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Collaborative Research: Microbial Influences On Alexandrium Populations

Investigators
Amaral Zettler, Linda
Institutions
Marine Biological Laboratory
Start date
2011
End date
2013
Abstract

The harmful algal bloom (HAB) syndrome known as Paralytic Shellfish Poisoning (PSP) is a significant and growing problem worldwide, with negative and sometimes devastating economic and human health impacts. Dinoflagellates within the genus Alexandrium are responsible for many of these PSP outbreaks. In the northeastern US and Canada, Alexandrium blooms occur in two types of habitats -- one that is large and widespread, covering vast expanses of open coastal waters and another that is small and localized, such as within salt ponds or kettle holes on Cape Cod. Blooms in these latter systems exhibit strong 'point source' characteristics in which localized cyst germination inoculates the overlying waters, leading to bloom development and eventual deposition of new cysts at that location, and thus to recurrent, self-seeding blooms. Due to their small geographic scale and limited connectivity with coastal populations, Cape Cod salt ponds represent a unique natural laboratory for the investigation of many important aspects of Alexandrium fundyense autoecology that are difficult to study in open coastal waters, larger estuarine systems, or even in mesocosms. In this project, researchers at the Woods Hole Oceanographic Institution and the Marine Biological Laboratory will conduct a coordinated field and laboratory study of population and genetic dynamics of A. fundyense in two Cape Cod salt ponds, coupled with an investigation of host-parasite interactions, grazing losses, and bacterial associated dynamics, examined within the context of local hydrodynamics. The project hypothesis is that abrupt, short-term changes in Alexandrium population dynamics and structure are associated with identifiable changes in abundance and community composition of bacteria, parasites, and/or grazers. A comparative approach will be used to reveal processes that are common to both sites, but that occur at different times. Specific objectives are to: 1) Characterize Alexandrium population abundance and structure in two isolated salt ponds, as well as the dynamics and impacts of losses due to parasitism and grazing; 2) Generate and analyze comparative high resolution microbial community structure data before, during, and after Alexandrium blooms; and 3) Obtain high-resolution hydrodynamic data within the study area and use that information to interpret microbial network data and Alexandrium population structure in an environmental context. Having worked together in the past as PIs in the Woods Hole Center for Ocean and Human Health (WHCOHH), the investigators will share and synthesize data to identify the major influences on A. fundyense populations, and use these insights to inform an existing physical/biological model of A. fundyense bloom dynamics within the NMS. These will also help us to refine our models of the offshore blooms for the Gulf of Maine, for which forcing functions and loss terms are difficult to isolate and quantify. Broader Impacts. The study site is a multi-user, high-value resource that includes parts of the Cape Cod National Seashore (CACO). PSP has become a major concern to residents and commercial shell fishermen due to the temporal and spatial increase in harvesting closures over the last two decades. The data and analyses produced will be of value in policy decisions about many issues in the system, including sewage treatment, groundwater quality, aquaculture, shellfish propagation, and harvesting closure policies. This project also lends itself to undergraduate, graduate, and postdoctoral training.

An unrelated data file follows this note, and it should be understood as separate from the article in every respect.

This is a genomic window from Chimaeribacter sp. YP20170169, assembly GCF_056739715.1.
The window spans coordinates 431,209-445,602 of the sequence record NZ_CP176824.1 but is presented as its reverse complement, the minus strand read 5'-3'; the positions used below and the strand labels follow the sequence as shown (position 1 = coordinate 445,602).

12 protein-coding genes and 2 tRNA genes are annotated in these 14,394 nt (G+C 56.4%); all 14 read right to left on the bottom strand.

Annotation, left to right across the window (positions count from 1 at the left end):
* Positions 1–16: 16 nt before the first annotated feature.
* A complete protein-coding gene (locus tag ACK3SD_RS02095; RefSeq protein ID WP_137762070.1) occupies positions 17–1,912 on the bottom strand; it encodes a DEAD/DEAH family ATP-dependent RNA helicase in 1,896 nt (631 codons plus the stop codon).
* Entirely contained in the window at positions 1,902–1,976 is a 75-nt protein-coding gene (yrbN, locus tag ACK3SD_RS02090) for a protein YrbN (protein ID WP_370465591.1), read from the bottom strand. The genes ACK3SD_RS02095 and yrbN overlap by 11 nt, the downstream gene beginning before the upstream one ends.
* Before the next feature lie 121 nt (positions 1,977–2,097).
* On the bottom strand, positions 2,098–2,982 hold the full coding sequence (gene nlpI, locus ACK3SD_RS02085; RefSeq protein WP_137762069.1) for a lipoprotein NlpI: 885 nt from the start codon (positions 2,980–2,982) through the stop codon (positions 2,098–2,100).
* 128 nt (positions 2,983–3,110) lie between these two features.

Funding Source
United States Nat'l. Science Fndn.
Project source
View this project
Project number
1128039
Categories
Sanitation and Quality Standards
Policy and Planning
Parasites